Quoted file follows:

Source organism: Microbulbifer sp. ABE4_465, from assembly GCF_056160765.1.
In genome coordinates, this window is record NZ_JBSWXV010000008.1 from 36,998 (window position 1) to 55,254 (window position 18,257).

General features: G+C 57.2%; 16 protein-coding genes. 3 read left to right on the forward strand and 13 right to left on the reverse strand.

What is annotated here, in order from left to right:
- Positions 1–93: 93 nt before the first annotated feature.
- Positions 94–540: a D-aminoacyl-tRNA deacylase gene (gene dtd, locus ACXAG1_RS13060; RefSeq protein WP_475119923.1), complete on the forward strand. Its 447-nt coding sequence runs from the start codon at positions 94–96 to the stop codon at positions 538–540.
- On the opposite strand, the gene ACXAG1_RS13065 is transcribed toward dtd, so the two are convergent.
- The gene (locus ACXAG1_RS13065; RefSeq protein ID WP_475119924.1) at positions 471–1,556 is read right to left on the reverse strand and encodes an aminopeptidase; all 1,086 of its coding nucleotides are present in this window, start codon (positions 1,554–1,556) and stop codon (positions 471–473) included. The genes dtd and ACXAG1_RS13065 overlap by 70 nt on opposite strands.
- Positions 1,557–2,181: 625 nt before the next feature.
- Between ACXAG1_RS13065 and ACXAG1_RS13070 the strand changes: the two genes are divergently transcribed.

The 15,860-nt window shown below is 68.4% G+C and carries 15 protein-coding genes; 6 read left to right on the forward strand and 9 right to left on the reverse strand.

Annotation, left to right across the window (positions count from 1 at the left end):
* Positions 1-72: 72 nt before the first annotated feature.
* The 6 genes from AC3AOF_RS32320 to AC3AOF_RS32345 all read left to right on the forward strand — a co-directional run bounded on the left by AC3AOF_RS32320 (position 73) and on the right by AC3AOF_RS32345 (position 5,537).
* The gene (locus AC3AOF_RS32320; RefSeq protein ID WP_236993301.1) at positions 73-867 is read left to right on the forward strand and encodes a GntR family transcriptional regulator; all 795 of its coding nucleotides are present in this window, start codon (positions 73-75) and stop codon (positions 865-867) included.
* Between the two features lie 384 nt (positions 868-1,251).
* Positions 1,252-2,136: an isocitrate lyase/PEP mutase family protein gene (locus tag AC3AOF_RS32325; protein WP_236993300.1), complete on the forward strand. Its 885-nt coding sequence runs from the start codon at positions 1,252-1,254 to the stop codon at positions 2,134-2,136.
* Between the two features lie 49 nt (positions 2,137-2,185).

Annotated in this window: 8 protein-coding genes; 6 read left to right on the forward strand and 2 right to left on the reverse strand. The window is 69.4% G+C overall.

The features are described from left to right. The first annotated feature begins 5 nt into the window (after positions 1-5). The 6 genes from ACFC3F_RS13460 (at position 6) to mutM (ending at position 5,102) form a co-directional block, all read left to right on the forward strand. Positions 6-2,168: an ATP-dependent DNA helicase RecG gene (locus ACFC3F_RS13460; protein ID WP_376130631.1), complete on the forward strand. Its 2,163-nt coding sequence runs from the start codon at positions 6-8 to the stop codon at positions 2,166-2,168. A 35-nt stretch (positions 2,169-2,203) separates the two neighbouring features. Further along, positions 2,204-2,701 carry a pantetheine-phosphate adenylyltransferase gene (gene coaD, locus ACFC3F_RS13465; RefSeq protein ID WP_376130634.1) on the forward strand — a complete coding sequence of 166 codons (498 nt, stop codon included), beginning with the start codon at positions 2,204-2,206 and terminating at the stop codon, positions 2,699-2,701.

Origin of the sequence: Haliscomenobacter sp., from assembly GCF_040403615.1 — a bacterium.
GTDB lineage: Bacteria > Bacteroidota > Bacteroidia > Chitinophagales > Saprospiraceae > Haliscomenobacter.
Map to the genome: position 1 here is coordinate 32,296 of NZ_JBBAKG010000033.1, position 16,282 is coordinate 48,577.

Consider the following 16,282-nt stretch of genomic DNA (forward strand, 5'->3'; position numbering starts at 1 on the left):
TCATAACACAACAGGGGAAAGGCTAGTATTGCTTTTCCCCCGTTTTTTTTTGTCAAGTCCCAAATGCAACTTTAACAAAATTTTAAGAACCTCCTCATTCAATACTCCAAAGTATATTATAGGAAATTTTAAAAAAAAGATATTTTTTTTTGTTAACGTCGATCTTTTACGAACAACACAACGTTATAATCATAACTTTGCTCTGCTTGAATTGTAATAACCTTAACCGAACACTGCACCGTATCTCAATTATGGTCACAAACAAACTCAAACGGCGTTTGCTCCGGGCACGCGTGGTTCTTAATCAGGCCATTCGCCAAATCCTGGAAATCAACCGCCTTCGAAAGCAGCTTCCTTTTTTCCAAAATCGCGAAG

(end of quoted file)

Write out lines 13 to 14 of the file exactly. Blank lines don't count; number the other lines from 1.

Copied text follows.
* Positions 1-72: 72 nt before the first annotated feature.
* The 6 genes from AC3AOF_RS32320 to AC3AOF_RS32345 all read left to right on the forward strand — a co-directional run bounded on the left by AC3AOF_RS32320 (position 73) and on the right by AC3AOF_RS32345 (position 5,537).